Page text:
You may have noticed that the Chinese currency is sometimes called the yuan and sometimes called the renminbi. Which one is correct? Both!
Renminbi is the official government name for the currency and translates into “the people’s money.” The yuan is the actual unit of currency. The best analogy is with Great Britain, where sterling is the official name of Britain’s currency and the pound is the unit. “Pounds sterling” is roughly analogous to “yuan renminbi.”
Here are a few interesting facts about the currency, both historical and current.
- Subunits – The smaller units of currency are the jiao, which equals one-tenth of a yuan, and the fen, which equals one-one-hundredth of a yuan.
- Currency Pegs – China’s currency is not truly a free-floating currency; it is controlled through the People’s Bank of China (PBoC), the Chinese Central Bank. The PBoC established a peg in the 1990s, fixing the rate of the yuan to the American dollar at 8.28 yuan to the dollar. It eased the peg in 2005, allowing the currency to float within a small range of ± 0.3%. The range has slowly been widened over time, moving to ± 0.5% in 2007, ± 1% in 2012, and 2% in 2014.
As of this writing, the yuan is trading at approximately 6.26 to the dollar. Most analysts believe the yuan is significantly undervalued against the dollar and would rise sharply if the peg was removed. The PBoC caps the range by selling yuan and purchasing dollars, leading to large foreign exchange reserves (it topped $4 trillion during part of 2014).
- Holey Money – The first Chinese coins to be used across the country date back to approximately 221 BC and the Qin Dynasty. Known as the Ban Liang, they were round with a square hole in the middle that was believed to provide balance to the overall shape — yin and yang, if you will. The hole also conveniently allowed them to be carried in long strings of coins. These were replaced by bronze coins during the Tang Dynasty in 621 AD — but retained the hole in the center.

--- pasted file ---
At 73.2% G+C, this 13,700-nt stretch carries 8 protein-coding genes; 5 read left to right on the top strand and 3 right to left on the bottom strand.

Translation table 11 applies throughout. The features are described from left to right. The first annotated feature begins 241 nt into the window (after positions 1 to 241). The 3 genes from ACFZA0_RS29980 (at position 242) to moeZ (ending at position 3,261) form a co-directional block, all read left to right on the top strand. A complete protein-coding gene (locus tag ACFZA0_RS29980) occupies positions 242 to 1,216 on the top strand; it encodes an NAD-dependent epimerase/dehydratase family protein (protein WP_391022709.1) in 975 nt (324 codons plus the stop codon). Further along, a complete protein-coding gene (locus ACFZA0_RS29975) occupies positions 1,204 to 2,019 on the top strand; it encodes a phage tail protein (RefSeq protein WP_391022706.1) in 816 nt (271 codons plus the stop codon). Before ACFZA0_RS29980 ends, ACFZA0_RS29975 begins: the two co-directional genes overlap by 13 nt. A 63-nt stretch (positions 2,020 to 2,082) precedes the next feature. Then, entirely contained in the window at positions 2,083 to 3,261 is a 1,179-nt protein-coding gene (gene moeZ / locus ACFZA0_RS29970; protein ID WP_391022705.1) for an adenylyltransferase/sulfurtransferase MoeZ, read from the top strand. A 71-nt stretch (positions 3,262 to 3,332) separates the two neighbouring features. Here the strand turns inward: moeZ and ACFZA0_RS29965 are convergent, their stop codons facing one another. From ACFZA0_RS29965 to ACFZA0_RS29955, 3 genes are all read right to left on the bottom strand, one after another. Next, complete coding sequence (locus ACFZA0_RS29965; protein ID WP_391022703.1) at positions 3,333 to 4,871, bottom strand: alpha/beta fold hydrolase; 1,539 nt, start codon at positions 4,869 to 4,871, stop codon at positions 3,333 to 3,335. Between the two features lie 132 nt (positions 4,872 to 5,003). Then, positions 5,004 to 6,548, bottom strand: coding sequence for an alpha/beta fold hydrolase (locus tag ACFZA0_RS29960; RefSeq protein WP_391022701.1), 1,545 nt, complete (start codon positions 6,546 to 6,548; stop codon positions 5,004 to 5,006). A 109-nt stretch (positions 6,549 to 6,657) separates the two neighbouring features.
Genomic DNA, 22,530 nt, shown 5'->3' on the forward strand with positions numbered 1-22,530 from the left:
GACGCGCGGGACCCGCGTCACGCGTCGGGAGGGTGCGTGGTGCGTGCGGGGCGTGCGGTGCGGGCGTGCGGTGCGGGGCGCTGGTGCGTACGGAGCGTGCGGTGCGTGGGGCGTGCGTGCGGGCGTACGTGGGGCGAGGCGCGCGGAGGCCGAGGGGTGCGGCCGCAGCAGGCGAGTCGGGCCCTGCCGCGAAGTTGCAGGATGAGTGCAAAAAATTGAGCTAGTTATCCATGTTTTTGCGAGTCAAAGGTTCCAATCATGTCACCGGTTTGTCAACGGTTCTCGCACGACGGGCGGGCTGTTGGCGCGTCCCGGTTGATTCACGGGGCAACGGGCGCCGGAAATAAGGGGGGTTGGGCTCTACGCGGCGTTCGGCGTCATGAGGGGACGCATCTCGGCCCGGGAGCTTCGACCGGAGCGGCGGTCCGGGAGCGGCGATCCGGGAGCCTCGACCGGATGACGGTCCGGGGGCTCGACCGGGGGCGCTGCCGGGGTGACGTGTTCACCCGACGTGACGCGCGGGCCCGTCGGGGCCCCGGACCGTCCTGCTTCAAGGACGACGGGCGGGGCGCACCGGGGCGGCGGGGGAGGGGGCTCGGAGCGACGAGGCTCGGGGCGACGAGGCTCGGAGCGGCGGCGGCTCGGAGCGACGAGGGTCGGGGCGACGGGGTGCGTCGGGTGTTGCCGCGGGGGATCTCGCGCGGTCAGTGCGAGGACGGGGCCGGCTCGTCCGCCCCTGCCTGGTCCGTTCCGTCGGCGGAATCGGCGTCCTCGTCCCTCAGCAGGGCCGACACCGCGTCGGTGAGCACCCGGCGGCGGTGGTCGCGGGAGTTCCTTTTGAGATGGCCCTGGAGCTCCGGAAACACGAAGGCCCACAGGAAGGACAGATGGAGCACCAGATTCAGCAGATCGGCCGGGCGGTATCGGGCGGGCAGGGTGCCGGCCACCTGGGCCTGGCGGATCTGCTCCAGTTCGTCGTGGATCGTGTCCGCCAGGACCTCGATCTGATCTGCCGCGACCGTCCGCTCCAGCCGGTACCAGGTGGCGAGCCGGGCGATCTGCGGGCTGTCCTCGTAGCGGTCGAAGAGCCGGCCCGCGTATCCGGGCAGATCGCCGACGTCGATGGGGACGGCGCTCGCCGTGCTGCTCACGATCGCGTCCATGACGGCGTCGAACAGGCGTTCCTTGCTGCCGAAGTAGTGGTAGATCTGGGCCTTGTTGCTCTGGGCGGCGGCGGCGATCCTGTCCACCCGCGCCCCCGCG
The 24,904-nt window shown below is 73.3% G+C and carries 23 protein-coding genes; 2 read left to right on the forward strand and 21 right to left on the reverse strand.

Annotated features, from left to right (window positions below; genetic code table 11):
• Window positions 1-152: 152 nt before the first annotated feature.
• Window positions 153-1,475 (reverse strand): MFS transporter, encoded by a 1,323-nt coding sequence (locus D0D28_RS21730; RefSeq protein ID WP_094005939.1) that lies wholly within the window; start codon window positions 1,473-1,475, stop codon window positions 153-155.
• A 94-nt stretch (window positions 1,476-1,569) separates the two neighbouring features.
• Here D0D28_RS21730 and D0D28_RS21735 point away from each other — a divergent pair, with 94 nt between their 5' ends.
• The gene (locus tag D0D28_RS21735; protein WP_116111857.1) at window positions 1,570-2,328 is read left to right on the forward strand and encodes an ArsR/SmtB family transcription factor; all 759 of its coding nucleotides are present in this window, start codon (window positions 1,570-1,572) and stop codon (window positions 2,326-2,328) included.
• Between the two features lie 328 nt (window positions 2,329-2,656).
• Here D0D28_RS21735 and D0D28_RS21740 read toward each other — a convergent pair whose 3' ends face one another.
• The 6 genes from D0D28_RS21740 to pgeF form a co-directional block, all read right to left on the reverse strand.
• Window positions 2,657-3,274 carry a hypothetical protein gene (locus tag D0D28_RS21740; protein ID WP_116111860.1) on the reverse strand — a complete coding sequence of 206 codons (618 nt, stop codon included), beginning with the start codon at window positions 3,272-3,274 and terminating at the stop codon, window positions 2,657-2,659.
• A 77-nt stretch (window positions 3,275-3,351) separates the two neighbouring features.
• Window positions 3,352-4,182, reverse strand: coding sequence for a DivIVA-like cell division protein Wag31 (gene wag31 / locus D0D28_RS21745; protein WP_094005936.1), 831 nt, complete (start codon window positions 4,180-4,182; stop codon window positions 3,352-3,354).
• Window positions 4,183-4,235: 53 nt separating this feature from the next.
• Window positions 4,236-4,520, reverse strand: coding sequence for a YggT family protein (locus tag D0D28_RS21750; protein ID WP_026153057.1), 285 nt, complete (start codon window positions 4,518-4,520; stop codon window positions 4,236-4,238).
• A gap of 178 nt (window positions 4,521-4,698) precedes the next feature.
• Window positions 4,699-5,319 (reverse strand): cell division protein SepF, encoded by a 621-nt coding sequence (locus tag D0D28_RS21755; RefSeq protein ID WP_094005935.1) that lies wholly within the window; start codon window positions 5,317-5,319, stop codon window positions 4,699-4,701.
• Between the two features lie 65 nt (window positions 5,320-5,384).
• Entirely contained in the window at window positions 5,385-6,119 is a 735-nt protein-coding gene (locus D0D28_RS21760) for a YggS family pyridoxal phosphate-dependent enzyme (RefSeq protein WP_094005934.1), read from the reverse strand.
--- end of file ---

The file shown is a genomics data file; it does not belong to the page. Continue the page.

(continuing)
- Yuan Re-evaluations – The original centralized yuan banknotes were issued by the PBoC in 1948. The effects of massive inflation forced a reevaluation of the yuan in 1955, when new yuan notes were issued at the value of 1 to 10,000 of the old yuan. The current series of yuan, the fifth, was introduced in 1999.
- Currency Exceptions – The yuan is used throughout mainland China with the exception of Hong Kong, which retained use of the Hong Kong dollar even after Britain returned control of Hong Kong to the Chinese in 1997.
- Early Notes – The Chinese were the pioneers of paper money, presumed to date back to the 9th century. Even before that, banknotes were created out of leather made from deerskin all the way back to 118 BC — making these potentially the first banknotes ever created.
- Pieces of Eight – Believe it or not, the favorite bounty of pirates was commonly used in China during the late 16th century. They formed the basis of much of the international trading of the time, and were preferred in part because their silver content tended to hold their value better than bronze coins, copper coins, and banknotes.
China has a fascinating history of currency that literally dates back thousands of years. The yuan renminbi is probably in for a few more fascinating currency twists in turns this century as well — however, the PBoC and other central bankers prefer stable to fascinating.